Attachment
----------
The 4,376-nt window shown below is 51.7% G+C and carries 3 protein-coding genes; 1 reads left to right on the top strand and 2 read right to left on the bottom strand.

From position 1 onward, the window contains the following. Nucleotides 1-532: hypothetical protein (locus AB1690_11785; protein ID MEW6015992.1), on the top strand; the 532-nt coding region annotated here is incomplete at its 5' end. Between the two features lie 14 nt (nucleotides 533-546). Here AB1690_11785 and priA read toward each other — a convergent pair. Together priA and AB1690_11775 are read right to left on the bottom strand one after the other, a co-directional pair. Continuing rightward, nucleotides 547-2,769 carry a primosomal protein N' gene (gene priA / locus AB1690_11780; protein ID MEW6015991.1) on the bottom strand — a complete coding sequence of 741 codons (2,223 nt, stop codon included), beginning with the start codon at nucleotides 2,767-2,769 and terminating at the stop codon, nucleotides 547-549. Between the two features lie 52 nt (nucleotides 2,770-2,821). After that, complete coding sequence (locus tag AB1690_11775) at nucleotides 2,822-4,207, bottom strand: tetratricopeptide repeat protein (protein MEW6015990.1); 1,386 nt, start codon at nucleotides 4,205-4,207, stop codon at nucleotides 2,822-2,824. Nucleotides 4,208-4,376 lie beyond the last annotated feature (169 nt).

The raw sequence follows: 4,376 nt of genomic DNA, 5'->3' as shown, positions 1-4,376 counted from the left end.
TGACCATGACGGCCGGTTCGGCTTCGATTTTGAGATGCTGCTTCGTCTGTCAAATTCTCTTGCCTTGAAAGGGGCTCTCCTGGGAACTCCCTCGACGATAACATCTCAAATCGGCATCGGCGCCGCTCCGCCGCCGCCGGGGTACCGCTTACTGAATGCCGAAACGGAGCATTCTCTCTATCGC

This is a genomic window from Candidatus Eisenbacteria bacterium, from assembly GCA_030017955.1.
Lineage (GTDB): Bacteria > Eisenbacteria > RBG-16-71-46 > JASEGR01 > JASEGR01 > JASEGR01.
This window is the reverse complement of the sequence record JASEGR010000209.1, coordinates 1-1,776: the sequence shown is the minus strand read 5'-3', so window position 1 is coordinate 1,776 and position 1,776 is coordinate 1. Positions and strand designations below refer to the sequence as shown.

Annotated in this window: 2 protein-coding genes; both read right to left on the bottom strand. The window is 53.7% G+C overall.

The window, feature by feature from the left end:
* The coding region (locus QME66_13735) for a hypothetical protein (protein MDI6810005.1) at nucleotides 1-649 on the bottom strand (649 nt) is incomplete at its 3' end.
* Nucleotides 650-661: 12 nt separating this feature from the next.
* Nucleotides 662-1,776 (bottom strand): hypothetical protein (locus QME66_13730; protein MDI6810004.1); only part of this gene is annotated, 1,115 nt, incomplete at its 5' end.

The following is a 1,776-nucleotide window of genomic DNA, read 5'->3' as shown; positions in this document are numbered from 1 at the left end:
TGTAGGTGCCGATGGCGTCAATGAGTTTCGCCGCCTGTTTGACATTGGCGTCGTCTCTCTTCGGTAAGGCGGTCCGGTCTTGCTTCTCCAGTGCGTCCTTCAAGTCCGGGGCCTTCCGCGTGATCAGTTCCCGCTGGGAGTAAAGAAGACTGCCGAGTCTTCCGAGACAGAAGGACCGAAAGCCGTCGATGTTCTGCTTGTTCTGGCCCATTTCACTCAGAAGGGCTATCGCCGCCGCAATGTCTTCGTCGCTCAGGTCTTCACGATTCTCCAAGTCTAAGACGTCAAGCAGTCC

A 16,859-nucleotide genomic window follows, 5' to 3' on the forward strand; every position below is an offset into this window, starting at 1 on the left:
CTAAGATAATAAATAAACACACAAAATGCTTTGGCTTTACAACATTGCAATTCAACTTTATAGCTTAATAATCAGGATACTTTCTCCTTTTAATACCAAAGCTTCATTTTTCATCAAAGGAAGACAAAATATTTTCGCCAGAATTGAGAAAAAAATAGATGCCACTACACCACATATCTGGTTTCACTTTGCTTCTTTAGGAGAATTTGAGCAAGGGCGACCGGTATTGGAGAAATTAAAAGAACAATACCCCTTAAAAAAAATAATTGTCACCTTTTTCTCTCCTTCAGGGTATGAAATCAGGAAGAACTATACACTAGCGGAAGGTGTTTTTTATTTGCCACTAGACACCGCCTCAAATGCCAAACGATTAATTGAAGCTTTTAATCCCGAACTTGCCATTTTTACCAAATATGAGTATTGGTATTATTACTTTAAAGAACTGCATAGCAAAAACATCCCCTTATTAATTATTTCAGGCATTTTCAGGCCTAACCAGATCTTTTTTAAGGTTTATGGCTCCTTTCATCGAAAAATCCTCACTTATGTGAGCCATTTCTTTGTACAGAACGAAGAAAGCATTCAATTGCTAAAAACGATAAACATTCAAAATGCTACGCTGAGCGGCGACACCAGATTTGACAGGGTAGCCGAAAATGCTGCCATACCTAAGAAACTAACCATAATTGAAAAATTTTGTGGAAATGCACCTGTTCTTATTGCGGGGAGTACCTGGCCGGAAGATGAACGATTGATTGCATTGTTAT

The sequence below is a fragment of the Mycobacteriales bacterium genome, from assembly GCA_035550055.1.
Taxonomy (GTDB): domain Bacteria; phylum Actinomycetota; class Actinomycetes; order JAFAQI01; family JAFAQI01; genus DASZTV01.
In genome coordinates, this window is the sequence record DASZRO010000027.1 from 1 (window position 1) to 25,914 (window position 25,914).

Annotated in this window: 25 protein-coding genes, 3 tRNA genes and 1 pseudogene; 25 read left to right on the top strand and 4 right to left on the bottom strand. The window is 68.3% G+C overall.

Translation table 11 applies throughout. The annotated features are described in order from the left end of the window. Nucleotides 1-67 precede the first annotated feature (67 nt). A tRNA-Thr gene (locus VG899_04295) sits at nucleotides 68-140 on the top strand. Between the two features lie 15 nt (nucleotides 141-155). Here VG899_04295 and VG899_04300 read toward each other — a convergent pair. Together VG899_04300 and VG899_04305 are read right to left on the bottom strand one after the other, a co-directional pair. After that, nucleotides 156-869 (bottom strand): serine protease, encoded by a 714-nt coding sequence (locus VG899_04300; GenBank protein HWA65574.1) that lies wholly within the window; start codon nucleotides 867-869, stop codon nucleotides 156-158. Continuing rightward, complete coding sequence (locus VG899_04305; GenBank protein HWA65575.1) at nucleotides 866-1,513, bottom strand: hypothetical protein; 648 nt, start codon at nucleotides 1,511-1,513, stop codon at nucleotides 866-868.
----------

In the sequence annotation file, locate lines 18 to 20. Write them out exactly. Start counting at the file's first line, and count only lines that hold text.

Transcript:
Taxonomy (GTDB): domain Bacteria; phylum Actinomycetota; class Actinomycetes; order JAFAQI01; family JAFAQI01; genus DASZTV01.
In genome coordinates, this window is the sequence record DASZRO010000027.1 from 1 (window position 1) to 25,914 (window position 25,914).

Annotated in this window: 25 protein-coding genes, 3 tRNA genes and 1 pseudogene; 25 read left to right on the top strand and 4 right to left on the bottom strand. The window is 68.3% G+C overall.